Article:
Pride of Calais bowed out of service at the weekend after almost 25 years of plying the Dover – Calais route for P&O Ferries. In that time the ship has carried around 40 million passengers and travelled in the region of 2,500,000 miles – the equivalent of five return trips to the moon.
The ship sailed into Dover from Calais for the last time on Saturday afternoon. It was due to leave the fleet of P&O Ferries earlier this year when its successor the £150 million Spirit of France was delivered. But it was retained to cover the company’s freight ferry European Seaway which was chartered out to work as a wind farm support ship. With that charter at an end Pride of Calais comes to the end of its service.
Pride of Calais is widely regarded as one of the most successful cross-Channel ferries ever built and as well as carrying vast numbers of passengers over the years has provided work for thousands of seafarers, many moving into careers in the maritime sector in all parts of the world and many still with P&O Ferries today.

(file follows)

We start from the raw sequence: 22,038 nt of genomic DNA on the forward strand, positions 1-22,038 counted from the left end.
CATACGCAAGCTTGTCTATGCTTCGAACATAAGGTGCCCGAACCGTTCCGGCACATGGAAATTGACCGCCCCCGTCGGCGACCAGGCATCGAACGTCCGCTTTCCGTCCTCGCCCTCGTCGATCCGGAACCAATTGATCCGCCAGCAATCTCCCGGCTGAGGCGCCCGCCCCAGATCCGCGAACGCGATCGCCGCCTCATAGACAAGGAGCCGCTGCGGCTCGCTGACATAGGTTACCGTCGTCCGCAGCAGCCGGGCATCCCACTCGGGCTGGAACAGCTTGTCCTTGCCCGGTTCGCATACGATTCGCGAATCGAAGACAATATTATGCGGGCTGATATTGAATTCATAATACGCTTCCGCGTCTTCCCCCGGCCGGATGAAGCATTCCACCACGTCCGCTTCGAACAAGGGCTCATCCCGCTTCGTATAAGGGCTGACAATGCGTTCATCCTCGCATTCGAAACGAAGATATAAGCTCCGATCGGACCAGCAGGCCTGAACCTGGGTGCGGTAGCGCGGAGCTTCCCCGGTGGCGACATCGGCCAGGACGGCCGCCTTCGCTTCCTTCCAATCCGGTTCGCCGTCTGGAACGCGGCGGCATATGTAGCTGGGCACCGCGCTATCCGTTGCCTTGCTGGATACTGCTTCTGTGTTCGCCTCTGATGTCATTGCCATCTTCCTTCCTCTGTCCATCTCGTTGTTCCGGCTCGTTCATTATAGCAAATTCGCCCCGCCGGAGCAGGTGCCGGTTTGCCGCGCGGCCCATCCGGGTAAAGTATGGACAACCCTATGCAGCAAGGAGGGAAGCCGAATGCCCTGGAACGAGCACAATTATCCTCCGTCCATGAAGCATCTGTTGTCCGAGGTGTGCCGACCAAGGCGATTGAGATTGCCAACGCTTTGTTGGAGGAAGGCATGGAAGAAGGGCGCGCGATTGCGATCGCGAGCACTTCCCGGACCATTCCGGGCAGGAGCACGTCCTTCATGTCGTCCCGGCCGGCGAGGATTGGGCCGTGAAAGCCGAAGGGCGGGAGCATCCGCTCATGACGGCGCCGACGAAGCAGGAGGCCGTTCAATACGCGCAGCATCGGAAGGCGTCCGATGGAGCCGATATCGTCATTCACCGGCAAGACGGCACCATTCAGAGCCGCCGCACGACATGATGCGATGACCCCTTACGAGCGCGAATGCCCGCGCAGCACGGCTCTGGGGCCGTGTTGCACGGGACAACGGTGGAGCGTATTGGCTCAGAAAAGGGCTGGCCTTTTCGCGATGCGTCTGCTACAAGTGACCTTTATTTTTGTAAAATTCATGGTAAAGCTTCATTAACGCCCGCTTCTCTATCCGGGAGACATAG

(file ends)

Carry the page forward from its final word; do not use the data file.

Simon Richardson, now the company’s Head of Safety Management, was Chief Officer of the new ship when it came into service in December 1987. He recalls: “Pride of Calais was unbelievably big having twice the capacity of other ferries on the route and it was difficult to imagine ferries on the Dover Strait getting any larger as she was built to the maximum size feasible for the port facilities. The design was excellent and has stood the test of time as the benchmark for Dover – Calais ferries for more than 20 years. As her sister ship Pride of Dover was replaced last year it really is the end of an era.”
Pride of Calais has gone to Tilbury to be laid up whilst P&O Ferries considers her future. Her crew stay within the fleet as the European Seaway rejoins the Dover – Calais service.
At 26,433 tonnes and 169 metres in length, Pride of Calais was built to the maximum size of ferry the port of Calais could reasonably accommodate at the time yet she is dwarfed by her successor Spirit of France which at 47,592 tonnes and 213 metres in length is built to the maximum size feasible for the ports as they are arranged today.
Chris Laming, Brian Rees, Natalie Hardy, Michelle Ulyatt
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22 October 2012